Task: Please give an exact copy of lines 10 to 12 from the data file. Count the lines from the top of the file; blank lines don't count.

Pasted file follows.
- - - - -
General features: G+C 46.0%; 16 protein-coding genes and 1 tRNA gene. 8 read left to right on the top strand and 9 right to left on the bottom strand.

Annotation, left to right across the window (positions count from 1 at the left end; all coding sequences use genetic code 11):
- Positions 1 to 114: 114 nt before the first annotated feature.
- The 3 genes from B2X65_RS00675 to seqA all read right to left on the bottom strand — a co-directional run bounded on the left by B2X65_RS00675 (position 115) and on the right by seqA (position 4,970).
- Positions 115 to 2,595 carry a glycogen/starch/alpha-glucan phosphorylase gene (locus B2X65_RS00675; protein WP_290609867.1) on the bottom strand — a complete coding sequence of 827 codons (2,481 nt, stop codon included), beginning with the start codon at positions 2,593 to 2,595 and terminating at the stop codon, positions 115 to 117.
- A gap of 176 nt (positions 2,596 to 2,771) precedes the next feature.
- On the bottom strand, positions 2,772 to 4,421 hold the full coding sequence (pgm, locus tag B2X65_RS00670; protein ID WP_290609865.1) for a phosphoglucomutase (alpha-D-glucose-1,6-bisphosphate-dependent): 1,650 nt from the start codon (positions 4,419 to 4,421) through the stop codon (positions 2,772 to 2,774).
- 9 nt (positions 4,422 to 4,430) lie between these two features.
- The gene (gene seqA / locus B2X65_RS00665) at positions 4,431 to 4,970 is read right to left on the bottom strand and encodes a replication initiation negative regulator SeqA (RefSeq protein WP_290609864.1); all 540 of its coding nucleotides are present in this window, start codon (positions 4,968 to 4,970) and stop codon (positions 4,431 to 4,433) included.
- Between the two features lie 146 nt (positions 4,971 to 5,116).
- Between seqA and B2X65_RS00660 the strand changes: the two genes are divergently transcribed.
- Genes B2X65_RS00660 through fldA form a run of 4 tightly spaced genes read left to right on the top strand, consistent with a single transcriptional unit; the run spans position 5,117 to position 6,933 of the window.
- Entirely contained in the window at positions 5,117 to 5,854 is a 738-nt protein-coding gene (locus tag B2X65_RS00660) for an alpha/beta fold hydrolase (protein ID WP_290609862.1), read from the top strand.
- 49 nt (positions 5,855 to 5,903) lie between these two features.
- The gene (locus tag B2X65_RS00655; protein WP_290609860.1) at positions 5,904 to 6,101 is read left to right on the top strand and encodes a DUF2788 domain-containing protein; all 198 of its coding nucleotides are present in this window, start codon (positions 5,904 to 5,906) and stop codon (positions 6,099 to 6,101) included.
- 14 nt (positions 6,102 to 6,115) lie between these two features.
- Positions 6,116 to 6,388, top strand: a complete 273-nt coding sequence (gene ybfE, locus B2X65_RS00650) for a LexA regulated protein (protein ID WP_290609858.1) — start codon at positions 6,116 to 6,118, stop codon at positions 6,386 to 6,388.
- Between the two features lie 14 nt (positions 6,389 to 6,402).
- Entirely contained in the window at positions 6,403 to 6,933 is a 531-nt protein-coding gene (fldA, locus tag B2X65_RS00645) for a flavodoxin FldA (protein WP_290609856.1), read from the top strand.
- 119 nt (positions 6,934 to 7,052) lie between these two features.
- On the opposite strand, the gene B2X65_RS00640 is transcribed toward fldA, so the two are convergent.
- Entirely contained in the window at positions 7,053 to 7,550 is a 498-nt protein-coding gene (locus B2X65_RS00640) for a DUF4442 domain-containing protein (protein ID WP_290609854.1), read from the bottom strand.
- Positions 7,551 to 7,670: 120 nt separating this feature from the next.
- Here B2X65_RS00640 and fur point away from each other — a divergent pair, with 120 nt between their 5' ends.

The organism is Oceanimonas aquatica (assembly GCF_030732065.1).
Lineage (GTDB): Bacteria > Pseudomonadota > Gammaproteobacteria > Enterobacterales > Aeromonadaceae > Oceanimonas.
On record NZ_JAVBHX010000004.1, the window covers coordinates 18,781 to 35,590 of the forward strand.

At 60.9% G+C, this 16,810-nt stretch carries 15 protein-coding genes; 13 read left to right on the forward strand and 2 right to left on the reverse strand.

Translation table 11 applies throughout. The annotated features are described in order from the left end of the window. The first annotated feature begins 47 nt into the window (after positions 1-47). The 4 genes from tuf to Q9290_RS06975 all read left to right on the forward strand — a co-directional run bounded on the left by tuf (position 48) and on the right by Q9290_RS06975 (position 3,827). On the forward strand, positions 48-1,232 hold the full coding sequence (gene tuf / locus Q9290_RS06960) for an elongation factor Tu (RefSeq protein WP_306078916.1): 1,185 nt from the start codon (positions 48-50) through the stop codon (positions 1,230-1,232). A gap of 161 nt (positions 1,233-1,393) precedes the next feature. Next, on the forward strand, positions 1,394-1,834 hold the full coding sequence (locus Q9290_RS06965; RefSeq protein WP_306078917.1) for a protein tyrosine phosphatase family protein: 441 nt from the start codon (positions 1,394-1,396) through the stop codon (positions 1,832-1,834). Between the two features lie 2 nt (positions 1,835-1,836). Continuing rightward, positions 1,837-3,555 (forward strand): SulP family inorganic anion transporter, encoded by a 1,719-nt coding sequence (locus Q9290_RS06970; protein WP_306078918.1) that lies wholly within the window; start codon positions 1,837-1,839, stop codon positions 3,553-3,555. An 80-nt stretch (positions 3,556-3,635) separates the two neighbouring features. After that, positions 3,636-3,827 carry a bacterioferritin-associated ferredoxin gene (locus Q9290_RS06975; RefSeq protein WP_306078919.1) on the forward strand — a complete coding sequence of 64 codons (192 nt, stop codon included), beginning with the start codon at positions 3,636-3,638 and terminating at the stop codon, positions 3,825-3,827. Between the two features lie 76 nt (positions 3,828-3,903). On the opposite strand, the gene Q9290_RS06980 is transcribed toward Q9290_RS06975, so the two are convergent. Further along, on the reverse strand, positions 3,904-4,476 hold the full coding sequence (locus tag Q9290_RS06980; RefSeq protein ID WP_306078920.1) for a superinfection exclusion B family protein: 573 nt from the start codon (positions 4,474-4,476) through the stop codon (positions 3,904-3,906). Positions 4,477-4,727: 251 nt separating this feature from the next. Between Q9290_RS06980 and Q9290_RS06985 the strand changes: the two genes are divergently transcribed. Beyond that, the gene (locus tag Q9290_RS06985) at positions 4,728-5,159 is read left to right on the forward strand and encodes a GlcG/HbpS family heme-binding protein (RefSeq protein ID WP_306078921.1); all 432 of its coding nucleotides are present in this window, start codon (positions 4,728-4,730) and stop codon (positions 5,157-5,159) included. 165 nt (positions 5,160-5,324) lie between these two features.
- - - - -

- Between the two features lie 146 nt (positions 4,971 to 5,116).
- Between seqA and B2X65_RS00660 the strand changes: the two genes are divergently transcribed.
- Genes B2X65_RS00660 through fldA form a run of 4 tightly spaced genes read left to right on the top strand, consistent with a single transcriptional unit; the run spans position 5,117 to position 6,933 of the window.